These results are in accord with our findings for the field. In our sample, the spatially spread foreground population is represented by stars intrinsically fainter than − 2 mag (see Fig. 3). The highly reddened stars at 1 kpc are located at the near end of the dust cloud seen toward l = 305°, at the near edge of the Carina arm. The Centaurus complex stretches through the arm, approximately between 1.2 kpc and 3.3 kpc. The distant, low-reddened stars we have in our sample lie between 4 kpc and 6.5 kpc, consistent with the near end of the Scutum-Crux arm.

It can be noted that the uncertainties in distance to both embedded clusters and ISM features toward the Centaurus-Crux tangent are quite large. Recently Davies et al. (2012) have found a kinematic distance to G305 of 4.2 ± 2.0 kpc and a spectrophotometric distance to Danks 1 and 2 of kpc and kpc, respectively. By comparison, the uvbyβ distances delineate at least the near side of the Centaurus star-forming field more precisely.

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Left: Hα emission (data by Finkbeiner 2003) toward the Coalsack Loop. Right: Hα emission (red) combined with H i 21-cm emission (blue) and 100 μm DIRBE far-IR emission (green) for the same region. The solid-line ellipse outlines the H i shell GSH 305+01-24 discovered by McClure-Griffiths et al. (2001). The H i 3D-datacube of the region were taken from The Southern Galactic Plane Survey (McClure-Griffiths et al. 2005). Here the − 24 km s-1 channel of H i emission is shown. The position of the shell GSH 305+04-26 (labeled in italics) recently proposed by Corti et al. (2012) is outlined by a dotted line. See text for discussion. See the electronic edition for a color version of the figure.

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4. Census of OB stars within GSH 305+01-24

As already noted, the massive, intrinsically luminous stars found between 1 kpc and 4 kpc delineate an extended star-forming field. Of this sample, 133 stars are projected over the sky area covered by GSH 305+01−24 and are located at an average distance of 1.8 ± 0.4 kpc (mean DM = 11.3 ± 0.60, median DM = 11.24). We consider this “shell subsample” as part of the massive stellar population of GSH 305+01−24 that matters from the wind injection energy viewpoint.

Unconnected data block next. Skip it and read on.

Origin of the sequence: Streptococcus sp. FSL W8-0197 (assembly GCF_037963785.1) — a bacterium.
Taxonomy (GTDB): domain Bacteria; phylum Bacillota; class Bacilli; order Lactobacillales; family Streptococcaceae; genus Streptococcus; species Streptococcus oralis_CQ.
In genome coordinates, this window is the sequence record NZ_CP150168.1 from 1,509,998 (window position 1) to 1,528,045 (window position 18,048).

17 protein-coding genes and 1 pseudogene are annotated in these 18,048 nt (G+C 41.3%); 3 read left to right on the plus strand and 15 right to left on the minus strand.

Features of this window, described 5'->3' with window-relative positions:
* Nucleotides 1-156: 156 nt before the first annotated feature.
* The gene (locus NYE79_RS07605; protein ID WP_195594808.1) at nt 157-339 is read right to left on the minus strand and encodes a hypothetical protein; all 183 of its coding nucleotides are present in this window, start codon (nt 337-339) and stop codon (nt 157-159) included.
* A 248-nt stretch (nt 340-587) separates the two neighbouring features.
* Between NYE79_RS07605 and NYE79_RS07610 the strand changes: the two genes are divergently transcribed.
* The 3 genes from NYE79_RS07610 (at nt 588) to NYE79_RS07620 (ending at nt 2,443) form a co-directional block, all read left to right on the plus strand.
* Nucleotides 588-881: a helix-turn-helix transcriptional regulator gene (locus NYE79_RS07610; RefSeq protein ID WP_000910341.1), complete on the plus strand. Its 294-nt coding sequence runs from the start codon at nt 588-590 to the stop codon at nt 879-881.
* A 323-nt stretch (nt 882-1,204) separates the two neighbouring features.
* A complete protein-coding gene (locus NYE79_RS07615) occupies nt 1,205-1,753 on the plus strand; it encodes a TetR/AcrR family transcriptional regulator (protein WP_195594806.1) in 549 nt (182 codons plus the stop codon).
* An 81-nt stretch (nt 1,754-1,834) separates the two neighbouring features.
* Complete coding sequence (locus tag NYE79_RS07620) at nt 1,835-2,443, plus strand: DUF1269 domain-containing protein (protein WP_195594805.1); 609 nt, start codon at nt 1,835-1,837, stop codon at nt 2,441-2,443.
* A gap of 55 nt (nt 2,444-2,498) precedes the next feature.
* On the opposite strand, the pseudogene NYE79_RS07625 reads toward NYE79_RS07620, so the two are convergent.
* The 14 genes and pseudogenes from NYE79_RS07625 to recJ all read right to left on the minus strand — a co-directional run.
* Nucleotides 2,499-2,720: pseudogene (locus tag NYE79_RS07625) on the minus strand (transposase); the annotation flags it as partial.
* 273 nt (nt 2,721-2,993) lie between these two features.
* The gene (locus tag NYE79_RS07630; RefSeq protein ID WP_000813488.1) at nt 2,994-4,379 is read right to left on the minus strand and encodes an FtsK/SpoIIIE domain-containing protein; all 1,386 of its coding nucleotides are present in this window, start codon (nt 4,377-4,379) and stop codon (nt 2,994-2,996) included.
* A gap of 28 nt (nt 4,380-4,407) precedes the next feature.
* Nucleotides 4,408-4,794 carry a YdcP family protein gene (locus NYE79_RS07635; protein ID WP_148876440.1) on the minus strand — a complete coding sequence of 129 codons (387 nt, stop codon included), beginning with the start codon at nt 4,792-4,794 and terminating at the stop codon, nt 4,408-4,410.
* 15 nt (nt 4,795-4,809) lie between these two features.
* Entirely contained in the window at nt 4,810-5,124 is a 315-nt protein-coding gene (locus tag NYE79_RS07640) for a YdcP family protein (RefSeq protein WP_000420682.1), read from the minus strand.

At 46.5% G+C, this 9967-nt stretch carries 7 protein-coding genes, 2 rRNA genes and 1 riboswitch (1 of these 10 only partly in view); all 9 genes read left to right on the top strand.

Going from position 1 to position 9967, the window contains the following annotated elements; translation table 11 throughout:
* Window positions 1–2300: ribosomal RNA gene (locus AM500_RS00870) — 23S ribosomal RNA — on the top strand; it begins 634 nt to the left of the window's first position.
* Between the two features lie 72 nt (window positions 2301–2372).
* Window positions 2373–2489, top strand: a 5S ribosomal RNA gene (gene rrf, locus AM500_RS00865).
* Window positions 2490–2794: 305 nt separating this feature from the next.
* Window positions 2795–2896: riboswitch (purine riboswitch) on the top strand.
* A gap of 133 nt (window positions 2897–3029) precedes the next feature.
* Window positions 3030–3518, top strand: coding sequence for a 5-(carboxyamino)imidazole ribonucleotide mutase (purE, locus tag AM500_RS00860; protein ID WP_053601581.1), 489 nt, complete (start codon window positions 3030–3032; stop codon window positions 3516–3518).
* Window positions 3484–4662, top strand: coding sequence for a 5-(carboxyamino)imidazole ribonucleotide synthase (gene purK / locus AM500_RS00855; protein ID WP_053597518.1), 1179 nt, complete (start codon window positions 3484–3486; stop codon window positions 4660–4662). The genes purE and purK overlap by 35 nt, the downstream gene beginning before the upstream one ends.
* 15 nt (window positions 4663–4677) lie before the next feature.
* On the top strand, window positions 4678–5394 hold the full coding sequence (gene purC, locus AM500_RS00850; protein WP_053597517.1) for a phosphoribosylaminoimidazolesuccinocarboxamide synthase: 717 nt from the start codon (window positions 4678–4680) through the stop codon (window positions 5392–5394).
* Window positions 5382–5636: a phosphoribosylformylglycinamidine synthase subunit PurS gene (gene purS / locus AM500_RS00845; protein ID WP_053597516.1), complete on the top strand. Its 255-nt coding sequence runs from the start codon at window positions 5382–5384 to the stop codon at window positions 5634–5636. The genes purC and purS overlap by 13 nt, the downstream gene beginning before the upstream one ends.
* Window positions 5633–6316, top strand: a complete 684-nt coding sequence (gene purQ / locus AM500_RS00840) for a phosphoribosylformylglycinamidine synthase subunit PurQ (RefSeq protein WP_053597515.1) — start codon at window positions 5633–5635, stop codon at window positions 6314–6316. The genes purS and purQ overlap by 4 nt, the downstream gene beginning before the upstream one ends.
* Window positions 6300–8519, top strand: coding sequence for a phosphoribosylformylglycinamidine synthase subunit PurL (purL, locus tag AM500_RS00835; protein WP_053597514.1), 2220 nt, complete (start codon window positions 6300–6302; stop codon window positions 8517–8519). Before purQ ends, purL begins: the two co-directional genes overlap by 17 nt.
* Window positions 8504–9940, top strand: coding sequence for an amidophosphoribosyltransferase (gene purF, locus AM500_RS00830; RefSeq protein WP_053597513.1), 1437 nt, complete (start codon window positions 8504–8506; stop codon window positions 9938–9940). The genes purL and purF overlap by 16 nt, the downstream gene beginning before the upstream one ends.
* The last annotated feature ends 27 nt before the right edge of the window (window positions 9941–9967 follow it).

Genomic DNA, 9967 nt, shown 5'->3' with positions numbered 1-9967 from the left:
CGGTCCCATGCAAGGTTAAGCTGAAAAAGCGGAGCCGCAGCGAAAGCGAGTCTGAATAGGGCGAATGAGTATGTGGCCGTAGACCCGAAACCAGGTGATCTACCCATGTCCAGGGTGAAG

To estimate the completeness of this shell subsample, we first compared the selection to the Hipparcos catalog. Only five stars were found there, all of them with very small or negative parallaxes, as should be expected for stars more distant than 1 kpc. This confirms our statement that the shell subsample is not contaminated by any nearby young stars. This is especially important for the Centaurus star-forming field, which is background to the nearby Sco-Cen association.

Nearly 70% of the shell subsample stars have HD numbers as primary designations. Because of some spectral type discrepancies in the B8-A2 range that appear in the HD catalog, it is difficult to estimate the completeness precisely. For example, HD 112537 is classified as B9 in the HD catalog, but as A1V in SIMBAD and thus omitted in our sample which is focused on stars of spectral types earlier than A0. An estimate reflecting these discrepancies indicates that the shell subsample is ~90% complete to the magnitude limit of the HD catalog. A similar estimate was obtained for the completeness of stars having only BD/CD/CPD identifiers. These estimates point out that the completeness of the sample within the shell is about 85−90% to a limiting magnitude of 11.5−12 mag for spectral types O-B9.

4.1. Observational properties of the GSH 305+01−24 shell

GSH 305+01−24 was first recognized as a large ring of Hα emitting nebulosity of about 10° in diameter, surrounding the Coalsack Nebula and was referred to as “The Coalsack Loop” (Walker & Zealey 1998, see our Fig. 6 left). Based on observations with the Parkes Radio Telescope, it was then identified with a large H i supershell in this direction (McClure-Griffiths et al. 2001). The parameters of GSH 305+01−24 are summarized by McClure-Griffiths et al. (2002) as follows: l,b = 3051, +10; Δl × Δb = 7° × 113; central radial velocity vLSR = −24 km s-1; velocity full width Δv = 14 km s-1, and expansion velocity vexp ~ 7 km s-1. The shell extends between − 5° and + 7° across the Galactic plane. According to McClure-Griffiths et al. (2001), vLSR = −24 km s-1 implies a kinematic distance of 2.2 ± 0.9 kpc and physical dimensions of 280 × 440 pc. Since the estimated distance of GSH 305+01−24 at 2.2 kpc is consistent with that of Cen OB1 at 2.5 kpc, as determined by Humphreys (1978), the H i shell has been identified as blown out by the classical Cen OB1 association. However, the kinematic distance of the shell is just as consistent with the revised distance to Cen OB1.

The distance to the shell subsample obtained here places the shell at a photometric distance of 1.8 ± 0.4 kpc. Within the errors, this estimate agrees with the kinematic distance 2.2 ± 0.9 kpc and implies a shell size a × b = 229 × 360 pc. The harmonic equivalent radius is calculated as pc.